- Fruit smoothie with nonfat Greek yogurt or another tolerated dairy, nut butter, some water, and ice.
- Whole grain wrap with avocado, lean meat, and greens.
Post-workout routine: tips for sore muscles
After a workout, it’s common for muscles to experience microdamage, which can lead to soreness. Although nutrition plays a vital role in recovery, here are some other post-workout habits that your clients may find helpful.
- Using a foam roller. Studies have found that using a foam roller may improve joint range of motion and promote muscle performance.
- Stretching. Stretching muscles after a workout can increase the range of motion and muscle flexibility, which may prevent future injuries from occurring.
- Cold water immersion. This method of muscle soreness management causes vasoconstriction of blood vessels, which may delay the onset of muscle soreness.
What to avoid when recovering from working out
Recovering from a workout is essential to restore energy, prevent injury, and promote fitness and health goals. To ensure your athletes and clients are maximizing recovery periods, here is what every athlete should avoid when recovering from a workout.
Rehydrating with the wrong beverages
Hydration is a vital component of post-workout nutrition, but drinking the wrong types of beverages can negatively affect recovery.
For instance, sports drinks often contain electrolytes, but many of these products contain high amounts of added sugar, which can worsen symptoms of dehydration. Similarly, drinking alcohol after a workout can promote dehydration, which can hinder recovery.
To ensure your clients stay hydrated, encourage them to drink enough water, and to choose sports drinks that have limited amounts of added sugar.
Not getting enough sleep
Sleep is important for all aspects of health, especially when it comes to recovery. Experts claim that it is impossible to perform, recover, and grow without adequate sleep. Furthermore, sleep plays a role in stress management, nutrition, hormone regulation, and decision-making.
Encourage your clients to get between 7-9 hours of sleep each night for a boost in their overall health, performance, and recovery.
Forgoing the cooldown period
Cooling down after a workout is one of the most important parts of an exercise routine, as this time allows for the heart rate to slow and blood pressure to return to normal. If your client skips this step in their workout routine, it may theoretically increase the risk of injury during a subsequent training session.
To help avoid this, you can remind your clients to spend 5 - 10 minutes cooling down after each workout.
Post-workout recovery is a complex process that involves more than just stretching. Energy intake and certain recovery techniques are key when it comes to boosting performance and minimizing the risk of injury. As a dietitian, you can work with your clients to ensure they eat the right nutrition at the right time to feel their best and take care of their bodies.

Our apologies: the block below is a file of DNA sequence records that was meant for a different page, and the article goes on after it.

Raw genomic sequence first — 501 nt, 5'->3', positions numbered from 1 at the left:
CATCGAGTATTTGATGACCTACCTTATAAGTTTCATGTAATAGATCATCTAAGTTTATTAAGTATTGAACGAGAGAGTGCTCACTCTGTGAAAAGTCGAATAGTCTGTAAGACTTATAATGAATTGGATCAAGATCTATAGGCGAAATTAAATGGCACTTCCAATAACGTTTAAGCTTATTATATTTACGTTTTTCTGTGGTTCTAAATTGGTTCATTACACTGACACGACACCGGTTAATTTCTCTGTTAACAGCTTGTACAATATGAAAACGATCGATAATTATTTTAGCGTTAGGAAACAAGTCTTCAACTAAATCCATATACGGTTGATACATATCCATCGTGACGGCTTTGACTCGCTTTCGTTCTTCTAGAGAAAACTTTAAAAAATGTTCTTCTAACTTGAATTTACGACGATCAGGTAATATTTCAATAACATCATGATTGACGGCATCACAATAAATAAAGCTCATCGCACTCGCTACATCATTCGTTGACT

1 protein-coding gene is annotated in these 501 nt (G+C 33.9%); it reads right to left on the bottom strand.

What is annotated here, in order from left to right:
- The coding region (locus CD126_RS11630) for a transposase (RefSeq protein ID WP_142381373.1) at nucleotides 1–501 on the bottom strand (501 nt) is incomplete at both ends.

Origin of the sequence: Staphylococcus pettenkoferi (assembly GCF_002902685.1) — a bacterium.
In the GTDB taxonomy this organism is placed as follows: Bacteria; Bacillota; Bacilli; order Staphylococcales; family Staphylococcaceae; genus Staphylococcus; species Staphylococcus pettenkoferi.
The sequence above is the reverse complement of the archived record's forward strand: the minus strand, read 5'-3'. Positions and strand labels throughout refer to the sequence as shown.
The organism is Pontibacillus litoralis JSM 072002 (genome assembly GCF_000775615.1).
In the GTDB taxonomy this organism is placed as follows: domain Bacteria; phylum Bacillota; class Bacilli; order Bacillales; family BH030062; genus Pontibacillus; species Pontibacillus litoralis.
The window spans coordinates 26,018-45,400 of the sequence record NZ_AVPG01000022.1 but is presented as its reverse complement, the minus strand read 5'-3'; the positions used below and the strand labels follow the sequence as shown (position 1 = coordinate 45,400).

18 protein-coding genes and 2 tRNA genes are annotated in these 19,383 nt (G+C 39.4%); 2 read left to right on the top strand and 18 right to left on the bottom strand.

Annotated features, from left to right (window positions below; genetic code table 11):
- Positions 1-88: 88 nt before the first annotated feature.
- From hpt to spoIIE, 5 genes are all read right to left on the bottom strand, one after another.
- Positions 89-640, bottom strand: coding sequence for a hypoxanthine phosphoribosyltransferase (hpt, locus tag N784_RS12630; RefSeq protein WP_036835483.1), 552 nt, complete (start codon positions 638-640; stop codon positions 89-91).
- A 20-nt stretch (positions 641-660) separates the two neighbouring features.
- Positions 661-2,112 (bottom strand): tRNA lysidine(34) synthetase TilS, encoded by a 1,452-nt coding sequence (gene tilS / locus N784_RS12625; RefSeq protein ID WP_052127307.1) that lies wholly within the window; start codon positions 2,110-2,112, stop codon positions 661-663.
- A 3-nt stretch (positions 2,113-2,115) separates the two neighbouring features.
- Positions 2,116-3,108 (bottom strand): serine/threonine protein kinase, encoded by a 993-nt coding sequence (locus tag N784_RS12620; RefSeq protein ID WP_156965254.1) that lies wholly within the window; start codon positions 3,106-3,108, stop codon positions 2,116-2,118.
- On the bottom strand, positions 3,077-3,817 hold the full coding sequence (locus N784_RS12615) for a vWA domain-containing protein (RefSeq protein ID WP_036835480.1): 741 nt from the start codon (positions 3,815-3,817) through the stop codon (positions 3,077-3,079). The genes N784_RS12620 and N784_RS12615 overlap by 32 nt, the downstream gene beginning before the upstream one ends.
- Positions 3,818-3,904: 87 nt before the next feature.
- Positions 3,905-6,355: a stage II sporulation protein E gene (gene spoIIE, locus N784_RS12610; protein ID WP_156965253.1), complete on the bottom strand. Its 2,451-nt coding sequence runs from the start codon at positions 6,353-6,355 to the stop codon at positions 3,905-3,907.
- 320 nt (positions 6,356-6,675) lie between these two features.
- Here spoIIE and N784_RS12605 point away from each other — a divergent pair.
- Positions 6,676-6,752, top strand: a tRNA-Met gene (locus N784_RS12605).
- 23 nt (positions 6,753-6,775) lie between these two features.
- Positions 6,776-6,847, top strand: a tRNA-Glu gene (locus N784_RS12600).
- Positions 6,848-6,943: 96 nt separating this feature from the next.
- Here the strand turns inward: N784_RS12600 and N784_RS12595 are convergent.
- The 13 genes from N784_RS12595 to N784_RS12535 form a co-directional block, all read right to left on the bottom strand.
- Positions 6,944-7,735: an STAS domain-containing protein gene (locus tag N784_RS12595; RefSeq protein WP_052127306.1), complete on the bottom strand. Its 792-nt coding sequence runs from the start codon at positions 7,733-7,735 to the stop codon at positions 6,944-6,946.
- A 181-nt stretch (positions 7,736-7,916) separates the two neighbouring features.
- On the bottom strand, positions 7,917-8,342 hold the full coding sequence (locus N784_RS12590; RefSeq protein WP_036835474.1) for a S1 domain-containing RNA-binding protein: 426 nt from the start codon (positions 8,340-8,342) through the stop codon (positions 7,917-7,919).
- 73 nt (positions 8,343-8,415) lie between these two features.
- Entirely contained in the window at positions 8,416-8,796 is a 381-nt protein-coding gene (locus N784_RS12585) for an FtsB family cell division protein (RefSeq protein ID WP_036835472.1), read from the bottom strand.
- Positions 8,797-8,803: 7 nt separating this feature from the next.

We are always working toward bringing you the best nutrition content, so we welcome any suggestions or comments you might have! Feel free to write to us at email@example.com.
Haven't tried Nutrium yet? Now is the time! You can try Nutrium for free for 14 days and test all its features, from appointments, to meal plans, nutritional analysis, videoconference, a website and blog, professional and patient mobile apps, and more! Try it now for free!
- Assessment of Nutritional Knowledge, Dietary Habits and Nutrient Intake of University Student Athletes. Retrieved November 22, 2022 from http://www.researchgate.net
- Timing Your Pre- and Post-Workout Nutrition. Retrieved November 22, 2022 from http://www.eatright.org
- Current knowledge about sports nutrition. Retrieved November 22, 2022 from http://www.ncbi.nlm.nih.gov
- Nutrition and athletic performance. Retrieved November 22, 2022 from medlineplus.gov
- Sports nutrition. Retrieved November 22, 2022 from http://www.pubmed.ncbi.nlm.nih.gov
- Nutrient timing: pre- and post-workout questions answered. Retrieved November 22, 2022 from http://www.blog.nasm.org
- International Society of Sports Nutrition position stand: nutrient timing. Retrieved November 22, 2022 from http://www.pubmed.ncbi.nlm.nih.gov
- Simple carbohydrates. Retrieved November 22, 2022 from http://www.medlineplus.gov
- Carbohydrates. Retrieved November 22, 2022 from http://www.heart.org
- Complex carbohydrates. Retrieved November 22, 2022 from http://www.medlineplus.gov
- Dietary fibre and the prevention of chronic disease – should health professionals be doing more to raise awareness? Retrieved November 22, 2022 from http://www.onlinelibrary.wiley.com
- Whey protein hydrolysate supplementation accelerates recovery from exercise-induced muscle damage in females. Retrieved November 22, 2022 from http://www.pubmed.ncbi.nlm.nih.gov
- Effects of Protein Supplementation on Performance and Recovery in Resistance and Endurance Training. Retrieved November 22, 2022 from http://www.ncbi.nlm.nih.gov
- International Society of Sports Nutrition Position Stand: protein and exercise. Retrieved November 22, 2022 from http://www.jissn.biomedcentral.com
- This Is Exactly How Much Protein You Need to Stay Strong After a Workout. Retrieved November 22, 2022 from http://www.wellandgood.com
- Fat as fuel–fat intake in athletes. Retrieved November 22, 2022 from http://www.usada.org
- Role of Functional Beverages on Sport Performance and Recovery. Retrieved November 22, 2022 from http://www.ncbi.nlm.nih.gov
- International society of sports nutrition position stand: nutrient timing. Retrieved November 22, 2022 from http://www.tandfonline.com
- The effects of self‐myofascial release using a foam roll or roller massager on joint range of motion, muscle recovery, and performance: a systematic review. Retrieved November 22, 2022 from http://www.ncbi.nlm.nih.gov
- Cold‐water immersion (cryotherapy) for preventing and treating muscle soreness after exercise. Retrieved November 22, 2022 from http://www.ncbi.nlm.nih.gov
- Dehydrating drinks: Caffeine, sugar, and other ingredients. Retrieved November 22, 2022 from http://www.medicalnewstoday.com
- Alcohol After Exercise: Not a Good Mix. Retrieved November 22, 2022 from http://www.uhhospitals.org
- The importance of sleep and recovery. Retrieved November 22, 2022 from http://www.blog.nasm.org
- Do We Need a Cool-Down After Exercise? A Narrative Review of the Psychophysiological Effects and the Effects on Performance, Injuries and the Long-Term Adaptive Response. Retrieved November 22, 2022 from http://www.ncbi.nlm.nih.gov